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Special Tour for Special St. Nicholas Shrine (Ground Zero) Donors

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ST-NICHOLAS-donorsSource: The National Herald

BY CONSTANTINE S. SIRIGOS

NEW YORK – While the dollar amount of the pledges to the St. Nicholas Greek Orthodox National Shrine is impressive – $35.76 million to date – communities rooted in humble origins in homelands like Greece are still touched by in-kind contributions, and on December 21 the principals and families of the Titan Group and Corona Ready Mix received a special tour of the construction site at Ground Zero in appreciation of their donating all the concrete for the new Church.

Father Alexander Karloutsos, Protopresbyter of the Ecumenical Patriarchate and the Archdiocese’s Executive Director of Administration Jerry Dimitriou led the tour on a crisp winter’s day and St. Nicholas project assistant Andrew Veniopoulos was also present to answer questions.

Fr. Karloutsos noted that since the new church will rise from ground 25 feet above the rest of Ground Zero, it can be properly called an acropolis, which brought to mind another noble donation. The Venus Marble Group is providing the Church with its translucent outer skin, marble from Mount Pentelikon, the source of the Parthenon’s marble.

Chairman P.J. Mechanical Corp. Peter J. Pappas Sr. can be said to have provided the guts of the building, all the heating and ventilation systems – but of course, the Church’s soul will consist of the parishioners who will fill its pews and participate in the community’s life.

“This will be one of the most unique churches in the Archdiocese and it will become a national shrine,” Fr. Karloutsos said, because it will be a symbol of religious freedom, tolerance, righteousness and reconciliation. There will be a bereavement center…and there will be interactive technology that will give people the opportunity to learn about our Church history and the legacy of the Greeks in America.”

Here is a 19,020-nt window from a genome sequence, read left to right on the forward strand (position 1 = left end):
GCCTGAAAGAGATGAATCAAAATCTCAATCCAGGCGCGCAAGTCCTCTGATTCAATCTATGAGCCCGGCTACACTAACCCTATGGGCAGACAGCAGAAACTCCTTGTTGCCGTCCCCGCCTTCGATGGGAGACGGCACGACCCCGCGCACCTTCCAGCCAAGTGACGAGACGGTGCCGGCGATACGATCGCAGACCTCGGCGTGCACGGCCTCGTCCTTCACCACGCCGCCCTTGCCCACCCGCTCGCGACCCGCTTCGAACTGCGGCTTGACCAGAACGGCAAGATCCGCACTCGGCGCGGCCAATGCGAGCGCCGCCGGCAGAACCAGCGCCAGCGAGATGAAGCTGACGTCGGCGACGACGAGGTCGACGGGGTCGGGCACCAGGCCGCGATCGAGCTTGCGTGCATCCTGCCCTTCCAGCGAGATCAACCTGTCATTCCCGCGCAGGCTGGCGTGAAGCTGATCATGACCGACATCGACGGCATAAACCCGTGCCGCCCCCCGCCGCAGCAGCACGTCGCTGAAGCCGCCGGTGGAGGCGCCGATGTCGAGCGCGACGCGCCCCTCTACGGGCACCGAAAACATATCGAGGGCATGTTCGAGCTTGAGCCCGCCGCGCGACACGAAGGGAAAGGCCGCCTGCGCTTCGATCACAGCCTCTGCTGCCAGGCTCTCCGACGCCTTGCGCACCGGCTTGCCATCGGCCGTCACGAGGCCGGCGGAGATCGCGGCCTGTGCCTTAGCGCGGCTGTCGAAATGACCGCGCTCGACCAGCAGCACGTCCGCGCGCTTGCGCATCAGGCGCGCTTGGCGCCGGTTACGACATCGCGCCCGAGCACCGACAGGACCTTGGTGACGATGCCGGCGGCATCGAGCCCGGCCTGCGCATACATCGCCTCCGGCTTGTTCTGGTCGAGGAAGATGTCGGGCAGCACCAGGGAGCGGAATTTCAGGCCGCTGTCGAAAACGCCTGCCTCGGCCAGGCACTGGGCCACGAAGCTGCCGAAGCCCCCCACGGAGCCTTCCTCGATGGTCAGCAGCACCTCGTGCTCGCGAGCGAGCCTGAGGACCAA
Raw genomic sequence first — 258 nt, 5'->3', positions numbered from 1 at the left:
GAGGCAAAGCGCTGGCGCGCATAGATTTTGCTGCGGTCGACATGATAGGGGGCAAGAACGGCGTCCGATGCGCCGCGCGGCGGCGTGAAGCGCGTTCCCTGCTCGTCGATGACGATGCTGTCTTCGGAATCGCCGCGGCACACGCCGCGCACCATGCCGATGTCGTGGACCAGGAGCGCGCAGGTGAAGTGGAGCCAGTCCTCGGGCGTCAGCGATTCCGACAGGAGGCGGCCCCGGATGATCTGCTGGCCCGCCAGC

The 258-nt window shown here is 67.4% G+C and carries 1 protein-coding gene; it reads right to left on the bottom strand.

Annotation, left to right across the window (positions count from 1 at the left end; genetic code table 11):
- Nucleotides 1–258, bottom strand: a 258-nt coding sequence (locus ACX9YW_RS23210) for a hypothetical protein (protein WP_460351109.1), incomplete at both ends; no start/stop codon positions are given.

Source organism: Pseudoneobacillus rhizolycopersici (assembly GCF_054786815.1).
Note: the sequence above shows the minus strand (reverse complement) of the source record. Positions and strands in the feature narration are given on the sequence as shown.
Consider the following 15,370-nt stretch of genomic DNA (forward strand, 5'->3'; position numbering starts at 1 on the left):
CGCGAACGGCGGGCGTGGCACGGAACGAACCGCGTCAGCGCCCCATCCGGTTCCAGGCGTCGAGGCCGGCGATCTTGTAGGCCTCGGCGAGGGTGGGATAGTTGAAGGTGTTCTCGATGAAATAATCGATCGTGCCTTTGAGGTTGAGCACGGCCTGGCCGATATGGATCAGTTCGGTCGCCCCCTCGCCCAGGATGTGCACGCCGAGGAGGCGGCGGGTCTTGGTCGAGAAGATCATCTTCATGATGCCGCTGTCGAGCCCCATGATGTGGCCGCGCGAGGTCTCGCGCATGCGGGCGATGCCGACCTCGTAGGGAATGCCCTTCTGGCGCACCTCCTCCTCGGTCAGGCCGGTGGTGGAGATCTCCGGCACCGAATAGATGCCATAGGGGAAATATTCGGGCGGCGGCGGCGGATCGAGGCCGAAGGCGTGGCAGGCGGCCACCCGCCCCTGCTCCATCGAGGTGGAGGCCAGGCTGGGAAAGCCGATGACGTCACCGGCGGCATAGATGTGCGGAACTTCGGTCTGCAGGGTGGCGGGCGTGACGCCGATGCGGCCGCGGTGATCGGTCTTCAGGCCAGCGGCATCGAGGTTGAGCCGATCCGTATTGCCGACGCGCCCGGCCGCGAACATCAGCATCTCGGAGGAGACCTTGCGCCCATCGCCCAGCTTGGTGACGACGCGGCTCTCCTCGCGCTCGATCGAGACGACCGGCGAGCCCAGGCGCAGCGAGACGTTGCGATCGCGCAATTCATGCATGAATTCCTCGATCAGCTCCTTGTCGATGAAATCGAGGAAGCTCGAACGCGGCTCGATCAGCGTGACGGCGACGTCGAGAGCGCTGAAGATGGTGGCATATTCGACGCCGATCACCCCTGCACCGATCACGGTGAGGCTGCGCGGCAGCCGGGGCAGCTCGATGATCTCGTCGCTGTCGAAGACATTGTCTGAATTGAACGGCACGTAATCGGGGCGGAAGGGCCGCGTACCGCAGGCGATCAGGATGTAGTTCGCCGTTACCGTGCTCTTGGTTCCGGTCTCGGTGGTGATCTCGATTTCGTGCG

He noted that Ellis Island was nearby and that for decades when Greek immigrants arrived, crying at the sight of the Statue of Liberty, the first place they went to was St. Nicholas to light a candle. “We are carrying on a great legacy,” he said, and turning to the guests he told them “you are literally building the foundation with your concrete, and I want to express the gratitude of His Eminence Archbishop Demetrios and all the faithful.”

CONCRETE FLOOR TO BE LAID IN JANUARY

Dimitriou told TNH the concrete for the Church’s floor will be poured in second week of January and explained that the delay was due to the decision to take extra care with and build some redundancy into the HVAC systems and add pipes for possible future wiring needs since the interstitial space housing them between the floor and roof of the VSC will be difficult to access once the concrete is poured.

Guests were delighted to see that Liberty Park, which will be the Church’s court yard, is nearing completion, most trees, bushes and paving stones in place.

Fr. Karloutsos pointed to all the activity and structures and declared “this is our community” and noted with pride that Greek-Americans are the only ethnic group that has been permitted to build a church on government land, due to the fact that St. Nicholas was the only house of worship destroyed on 9/11.

Corona Ready Mix co-owners Paul Melis and John Vasilantonakis were present, the former with his children Ariana and Nicholas latter with his wife Eve and children Steven and Stella Marie and Gabriele.

They hosted a luncheon afterwards where Melis acknowledged the presence of Frs. Paul Palesty, Pastor of St. Nicholas in Flushing and Fr. Damaskinos Ganas of Kimisis in Brooklyn “who have always been there for our families…and we appreciate all the hard work you do.”